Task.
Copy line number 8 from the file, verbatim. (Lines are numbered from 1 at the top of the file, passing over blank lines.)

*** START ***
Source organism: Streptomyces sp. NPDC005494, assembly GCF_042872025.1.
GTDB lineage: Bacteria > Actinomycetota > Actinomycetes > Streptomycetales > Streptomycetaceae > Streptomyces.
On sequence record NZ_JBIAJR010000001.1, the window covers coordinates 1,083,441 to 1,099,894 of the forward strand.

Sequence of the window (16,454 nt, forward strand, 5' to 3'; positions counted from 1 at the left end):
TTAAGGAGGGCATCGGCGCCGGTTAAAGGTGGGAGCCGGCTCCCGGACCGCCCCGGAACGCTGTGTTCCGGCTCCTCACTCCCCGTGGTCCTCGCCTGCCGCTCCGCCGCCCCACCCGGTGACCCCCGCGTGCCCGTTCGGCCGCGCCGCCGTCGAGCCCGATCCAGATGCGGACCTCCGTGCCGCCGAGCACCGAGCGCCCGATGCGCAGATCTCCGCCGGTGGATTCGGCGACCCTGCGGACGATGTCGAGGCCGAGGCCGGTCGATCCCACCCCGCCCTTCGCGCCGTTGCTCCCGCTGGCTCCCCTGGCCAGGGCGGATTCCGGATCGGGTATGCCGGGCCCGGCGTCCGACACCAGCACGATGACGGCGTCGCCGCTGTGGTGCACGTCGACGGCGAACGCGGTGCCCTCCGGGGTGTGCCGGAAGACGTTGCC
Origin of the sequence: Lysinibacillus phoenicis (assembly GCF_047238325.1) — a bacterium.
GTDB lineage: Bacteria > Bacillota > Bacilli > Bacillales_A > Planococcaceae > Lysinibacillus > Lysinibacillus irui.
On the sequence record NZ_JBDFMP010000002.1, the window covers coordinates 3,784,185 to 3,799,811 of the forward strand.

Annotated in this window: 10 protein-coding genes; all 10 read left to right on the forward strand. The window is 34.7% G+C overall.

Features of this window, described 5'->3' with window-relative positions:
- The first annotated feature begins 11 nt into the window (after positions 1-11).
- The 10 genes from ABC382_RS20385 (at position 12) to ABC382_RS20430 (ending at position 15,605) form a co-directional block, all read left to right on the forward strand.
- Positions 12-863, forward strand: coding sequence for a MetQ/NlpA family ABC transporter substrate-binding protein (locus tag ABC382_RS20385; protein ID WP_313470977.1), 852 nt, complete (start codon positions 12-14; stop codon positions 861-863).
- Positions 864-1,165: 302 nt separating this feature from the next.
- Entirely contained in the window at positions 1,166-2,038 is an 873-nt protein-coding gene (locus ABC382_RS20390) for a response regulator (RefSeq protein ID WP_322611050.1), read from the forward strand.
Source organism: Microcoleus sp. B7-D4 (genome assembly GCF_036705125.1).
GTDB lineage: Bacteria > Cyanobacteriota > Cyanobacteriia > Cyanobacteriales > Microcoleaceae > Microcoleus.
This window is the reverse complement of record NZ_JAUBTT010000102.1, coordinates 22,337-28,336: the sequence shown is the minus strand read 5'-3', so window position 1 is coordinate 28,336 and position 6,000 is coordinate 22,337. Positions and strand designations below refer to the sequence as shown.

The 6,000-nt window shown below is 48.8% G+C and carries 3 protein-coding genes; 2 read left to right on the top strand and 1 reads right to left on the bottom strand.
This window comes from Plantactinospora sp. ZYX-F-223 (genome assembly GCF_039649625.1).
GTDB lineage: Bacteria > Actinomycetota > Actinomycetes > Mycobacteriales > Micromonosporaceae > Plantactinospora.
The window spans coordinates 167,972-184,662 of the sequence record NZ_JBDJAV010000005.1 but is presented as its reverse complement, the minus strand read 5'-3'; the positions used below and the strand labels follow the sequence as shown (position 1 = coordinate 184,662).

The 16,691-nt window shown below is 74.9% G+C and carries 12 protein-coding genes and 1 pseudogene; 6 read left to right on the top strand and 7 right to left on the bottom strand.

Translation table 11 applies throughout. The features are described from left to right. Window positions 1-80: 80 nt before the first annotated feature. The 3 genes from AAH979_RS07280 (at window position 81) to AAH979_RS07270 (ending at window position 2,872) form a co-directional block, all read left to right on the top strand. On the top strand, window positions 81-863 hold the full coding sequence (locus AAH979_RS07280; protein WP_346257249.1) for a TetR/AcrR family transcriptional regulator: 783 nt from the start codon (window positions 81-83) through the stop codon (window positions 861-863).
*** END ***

On the sequence record NZ_JBDFMP010000002.1, the window covers coordinates 3,784,185 to 3,799,811 of the forward strand.